French President Emmanuel Macron has made his first official visit to Algeria, announcing his arrival as a "friend" despite France's historically prickly relationship with its former colony.
Macron arrived in Algiers Wednesday, stressing that he had come as "a friend of Algeria, a constructive partner who wants to strengthen our links."
He held a one-hour meeting with President Abdelaziz Bouteflika, 80, who rarely appears in public after suffering a stroke in 2013 that affected his speech and mobility.
"I know the history, but I am not a hostage of the past," he told Algerian newspapers El Watan and El Khabar by phone ahead of his trip. "But from now on, I hope... that we will turn together towards the future."
With a few symbolic gestures, the French president tried to demonstrate his good will. He laid a wreath at a monument in central Algiers to those killed in the war, and walked through the center of the capital, talking with passersby.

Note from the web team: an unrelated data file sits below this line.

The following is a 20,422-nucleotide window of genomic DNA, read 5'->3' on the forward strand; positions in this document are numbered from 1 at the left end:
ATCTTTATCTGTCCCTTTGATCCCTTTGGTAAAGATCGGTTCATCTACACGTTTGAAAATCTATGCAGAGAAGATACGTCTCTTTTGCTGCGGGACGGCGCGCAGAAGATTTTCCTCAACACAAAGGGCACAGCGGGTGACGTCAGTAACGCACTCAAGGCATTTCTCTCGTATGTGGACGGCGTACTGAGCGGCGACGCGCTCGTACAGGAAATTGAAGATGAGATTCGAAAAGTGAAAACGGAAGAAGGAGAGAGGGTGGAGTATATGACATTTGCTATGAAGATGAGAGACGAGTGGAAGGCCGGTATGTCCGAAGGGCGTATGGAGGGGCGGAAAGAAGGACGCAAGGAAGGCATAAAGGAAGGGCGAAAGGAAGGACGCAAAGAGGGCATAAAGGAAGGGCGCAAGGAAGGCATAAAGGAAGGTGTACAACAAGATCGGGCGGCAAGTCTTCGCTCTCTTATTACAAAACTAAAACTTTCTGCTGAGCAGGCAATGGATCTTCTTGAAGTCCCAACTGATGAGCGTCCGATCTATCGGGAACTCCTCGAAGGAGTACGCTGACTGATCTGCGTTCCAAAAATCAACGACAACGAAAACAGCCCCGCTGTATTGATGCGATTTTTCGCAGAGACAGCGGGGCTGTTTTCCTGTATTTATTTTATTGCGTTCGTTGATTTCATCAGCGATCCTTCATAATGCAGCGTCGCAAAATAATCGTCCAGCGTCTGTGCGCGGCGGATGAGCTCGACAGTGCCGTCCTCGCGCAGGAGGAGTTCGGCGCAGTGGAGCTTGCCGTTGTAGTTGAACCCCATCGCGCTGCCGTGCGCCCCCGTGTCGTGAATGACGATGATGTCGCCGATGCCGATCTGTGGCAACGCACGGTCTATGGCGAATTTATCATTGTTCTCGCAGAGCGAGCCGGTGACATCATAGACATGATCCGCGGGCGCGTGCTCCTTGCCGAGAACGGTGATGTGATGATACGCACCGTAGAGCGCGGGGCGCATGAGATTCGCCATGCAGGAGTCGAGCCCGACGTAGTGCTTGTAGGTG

He also told news website Tout sur l'Algerie that he was "ready" to see his country hand back the skulls of Algerian resistance fighters killed in the 1850s, which are held at the Musee de l'Homme in Paris.
Algerian and French academics have long campaigned for the return of the 37 skulls, a symbolic hangover from France's 130-year occupation of Algeria.
However, the visit was mostly aimed at developing France's economic ties with the former colony. Macron was accompanied by business executives including Xavier Niel, a telecommunications magnate who ranks first among the most influential French businessmen, according to Vanity Fair, and 129th wealthiest man in the world, according to Forbes.
In his interview with Algerian newspapers, he said: "Algeria must open up more; there are still many obstacles to investment."
During his election campaign in May, the French leader called his country's colonial history a "crime against humanity."
But in an interview with Le Point a year ago, he declared: "Sure, in Algeria, there was torture, but also surged a State, wealth, a middle class — that is the reality of colonization."
In a recent trip to west Africa, Macon also called for "neither denial nor repentance," stressing that "we cannot remain trapped in the past."